Entertainment Is Very Pleasurable

Lawrenceville, Pa., Feb. 20.—(Special.)—The entertainment given by young people under the management of W.W. Hutchinson, Friday evening was pleasurable. The townspeople and also many for miles around were present. Arthur Hutchinson of Elmira favored the audience with a beautiful solo and responded to an encore. The net proceeds were about $60 which will be used for the benefit of the Presbyterian church.

Source: Elmira Star-Gazette, February 20, 1912.


Mourning Friends Pay Last Respects

Remains of Gosper C. Hutchinson, Who Died in Elmira, Laid at Rest Yesterday Afternoon

Lawrenceville, Pa., Jan. 18.—The remains of Gosper C. Hutchinson were brought here from Elmira Monday morning and the funeral was held at the home of his son, W.W. Hutchinson at 2 o’clock and was largely attended, the I.O.O.F. Lodge, of which he was a charter member, attended in a body. His pastor, the Rev. Guy B. Galligher of Hedding M.E. Church in Elmira, delivered an excellent discourse. The Rev. Montague A. Shipman, pastor of Lawrenceville Methodist Episcopal Church, offered prayers and assisted at the grave. Mrs. Peter Sutphen, soloist, of Hedding Church, Elmira, sang two beautiful selections.

The pall bearers were: Messrs. A.T. Porter, J.N. Hill, Henry Stowell, Willard Middaugh, Charles Seelye, Jerome Shellman. The I.O.O.F. ritual service was used at the grave. The floral offerings were numerous and beautiful. Continue reading “Mourning Friends Pay Last Respects”

Gosper Carr Hutchinson

Gosper C. Hutchinson, aged 73 years, died suddenly of heart disease in Elmira Friday. Mr. Hutchinson lived in this place many years, and conducted a blacksmith-shop., but moved to Elmira about eight years ago living with his wife and son, Arthur Hutchinson and family. He was a member of the M.E. church and the oldest member of the Lawrence Lodge, No. 913, I.O.O.F. of this place. He is survived by his wife, to whom he was very devoted, three sons, Arthur, of Elmira; Wilbur W., of this place, and Weller of Cascade Rocks, Ore.; also one daughter, Mrs. I.C. Losey, of Elmira. The remains were brought here today and the funeral held at the home of his son, Wilbur Hutchinson.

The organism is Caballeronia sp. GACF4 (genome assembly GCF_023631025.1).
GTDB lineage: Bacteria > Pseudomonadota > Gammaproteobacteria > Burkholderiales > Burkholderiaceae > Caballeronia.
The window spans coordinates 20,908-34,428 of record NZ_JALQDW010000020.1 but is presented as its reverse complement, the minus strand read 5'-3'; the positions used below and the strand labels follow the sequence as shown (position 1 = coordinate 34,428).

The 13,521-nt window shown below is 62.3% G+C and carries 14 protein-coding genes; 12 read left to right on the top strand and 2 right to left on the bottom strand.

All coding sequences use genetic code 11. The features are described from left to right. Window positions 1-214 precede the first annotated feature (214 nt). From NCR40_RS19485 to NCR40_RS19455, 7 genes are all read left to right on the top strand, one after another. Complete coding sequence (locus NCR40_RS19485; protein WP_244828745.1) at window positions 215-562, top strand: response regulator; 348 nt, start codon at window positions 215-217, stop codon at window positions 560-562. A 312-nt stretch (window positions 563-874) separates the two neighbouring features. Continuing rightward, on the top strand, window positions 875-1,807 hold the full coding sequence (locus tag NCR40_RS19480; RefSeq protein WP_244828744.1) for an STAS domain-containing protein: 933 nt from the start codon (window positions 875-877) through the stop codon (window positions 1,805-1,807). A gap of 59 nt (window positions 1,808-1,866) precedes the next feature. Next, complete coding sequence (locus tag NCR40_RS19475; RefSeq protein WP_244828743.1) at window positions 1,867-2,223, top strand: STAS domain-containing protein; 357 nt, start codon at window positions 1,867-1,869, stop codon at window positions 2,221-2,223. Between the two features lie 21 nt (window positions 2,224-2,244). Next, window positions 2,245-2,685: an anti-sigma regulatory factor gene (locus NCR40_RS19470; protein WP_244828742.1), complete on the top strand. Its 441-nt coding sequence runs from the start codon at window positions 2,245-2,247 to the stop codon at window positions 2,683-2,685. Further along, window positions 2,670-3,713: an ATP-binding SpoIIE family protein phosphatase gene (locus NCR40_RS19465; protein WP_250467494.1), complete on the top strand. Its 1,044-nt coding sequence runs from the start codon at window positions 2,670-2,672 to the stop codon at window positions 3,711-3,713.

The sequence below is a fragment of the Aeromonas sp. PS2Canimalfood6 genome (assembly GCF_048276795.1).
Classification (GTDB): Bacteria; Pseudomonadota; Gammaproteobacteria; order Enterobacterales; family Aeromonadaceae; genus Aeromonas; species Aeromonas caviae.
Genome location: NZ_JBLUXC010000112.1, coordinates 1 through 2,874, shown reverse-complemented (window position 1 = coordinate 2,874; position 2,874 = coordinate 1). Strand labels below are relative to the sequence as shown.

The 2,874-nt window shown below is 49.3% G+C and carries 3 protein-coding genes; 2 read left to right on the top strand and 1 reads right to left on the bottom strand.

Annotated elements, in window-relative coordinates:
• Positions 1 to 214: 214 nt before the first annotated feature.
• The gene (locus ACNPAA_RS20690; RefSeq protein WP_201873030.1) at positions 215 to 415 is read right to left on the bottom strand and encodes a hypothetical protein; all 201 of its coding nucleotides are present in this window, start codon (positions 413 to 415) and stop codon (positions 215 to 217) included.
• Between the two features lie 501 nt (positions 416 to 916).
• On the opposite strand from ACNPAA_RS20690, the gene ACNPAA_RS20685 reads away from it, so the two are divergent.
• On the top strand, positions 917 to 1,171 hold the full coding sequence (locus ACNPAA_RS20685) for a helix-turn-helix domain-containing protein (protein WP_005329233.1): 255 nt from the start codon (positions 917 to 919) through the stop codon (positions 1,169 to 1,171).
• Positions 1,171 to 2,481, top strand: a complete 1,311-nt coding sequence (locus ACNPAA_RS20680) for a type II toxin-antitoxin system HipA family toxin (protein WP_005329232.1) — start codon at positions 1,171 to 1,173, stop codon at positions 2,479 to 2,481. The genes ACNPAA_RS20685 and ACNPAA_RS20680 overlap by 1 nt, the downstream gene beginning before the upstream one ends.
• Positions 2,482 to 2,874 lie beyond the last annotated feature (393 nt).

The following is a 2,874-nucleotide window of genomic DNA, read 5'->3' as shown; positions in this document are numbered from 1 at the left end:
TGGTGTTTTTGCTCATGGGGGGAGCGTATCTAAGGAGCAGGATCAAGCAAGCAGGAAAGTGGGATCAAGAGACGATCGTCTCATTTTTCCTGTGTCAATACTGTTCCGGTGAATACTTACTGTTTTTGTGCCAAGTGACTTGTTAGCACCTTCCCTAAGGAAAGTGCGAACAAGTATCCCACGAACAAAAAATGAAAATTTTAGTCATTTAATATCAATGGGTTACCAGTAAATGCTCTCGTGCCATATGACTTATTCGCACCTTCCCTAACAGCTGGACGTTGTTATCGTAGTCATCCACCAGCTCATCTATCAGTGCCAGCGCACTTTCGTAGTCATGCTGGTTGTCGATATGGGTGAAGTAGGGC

Source:  Wellsboro Gazette, January 18, 1911.

Small Town News

Mr. and Mrs. Zelora Armstrong, Mr. and Mrs. Pepper of Des Moines, Mrs. Neal Nelson [sic] of Spencer spent Sunday at the James Armstrong home.  Mrs. Armstrong is ill with lumbago.  (The Algona Upper Des Moines, May 3, 1933)

Mr. and Mrs. Zelora Armstrong, Des Moines, and Mrs. Neil Nielsen, Spencer, spent Sunday night with Mrs. Dora Armstrong.  On Monday they all attended the funeral of Mrs. Charles Armstrong, who was killed in an automobile crash Saturday.  She was a daughter-in-law of Mrs. Dora Armstrong.  (The Algona Upper Des Moines, November 11, 1937)

Mrs. Wickham Bross, of Honesdale, is visiting her sister, Mrs. John Knaub, and her brother. A.P. Altemeier in Port Jervis.  (The Citizen (Honesdale, PA), April 28, 1909)

Oxford Junction—Mrs. Anna Rorick Clegg of St. Paul is visiting her mother, Mrs. M.J. Rorick.  (Davenport Daily Times, August 1, 1913)

Mrs. A.P. Drumm was called to Zanesville Saturday by the illness of her little granddaughter, Juanita Drumm.  (Zanesville Times Recorder, May 15, 1909)

Homer A. Drumm, of Hopewell R.F.D., No. 1, was pleasantly surprised Monday, September 23 by a post card shower.  They young man has been critically ill for some months and his friends thought it would cheer him up by surprising him in this manner.  He received cards to the number of one hundred and over.  He is very grateful to his many friends who thus kindly remembered him.  (Zanesville Times Recorder, September 25, 1907)

Mrs. W.V. Hutchinson and daughters, Cornelia and Myra-Dell, from White Salmon, are visiting Mrs. A.O. Adams.  Mr. Hutchinson spent a few days here during the week with his family.  (Hood River Glacier, July 29, 1915).

Mrs. Caroline Rhodimer of Elmira is visiting her daughter, Mrs. Fred Grover.  (Elmira Star-Gazette, August 24, 1909)

Mrs. Carrie Rhodimer of Corning is here caring for her daughter, Mrs. Frank Daniels, who is suffering from the grip.  (Elmira Star-Gazette, February 17, 1910)

The many friends of Clifford Rochelle, of Fifth and Heaton streets, will be sorry to learn that he is confined to Ft. Hamilton hospital for treatment.  Mr. Rochelle has recently returned from the Good Samaritan hospital, Cincinnati, where he also underwent treatment.  (Hamilton Evening Journal, August 21, 1931)

Mabelle Rochelle, daughter of Mr. and Mrs. Charles Rochelle, of 206 North Millwood avenue, will represent the Carpenters’ union No. 201, in the civic parade this morning.  Mabelle is a pretty miss of ten summer and will make a representative of whom the carpenters may be justly proud.  Her father is first vice-president of the State Federation of Labor of Kansas.  (Wichita Daily Eagle, September 23, 1909)

Mrs. Dr. M.S. Rochelle and her granddaughter, Mabel Rochelle, left for Kanas City last evening over the Rock Island to make a week’s visit with her son and nephew, H.L. Rochelle and Ralph Ware.  (Wichita Eagle, November 25, 1904)

Mr. and Mrs. Martin Rochelle and daughter returned Saturday to their home in Wichita after completing the new elevator at Beaver.  (Hoisington Dispatch, April 17, 1919)

William Rochelle, the Fifth ward grocer, fell down cellar at noon and bruised himself very severely.  He was unconscious for some time.  No bones were broken.  (Hamilton Daily Democrat, June 17, 1890)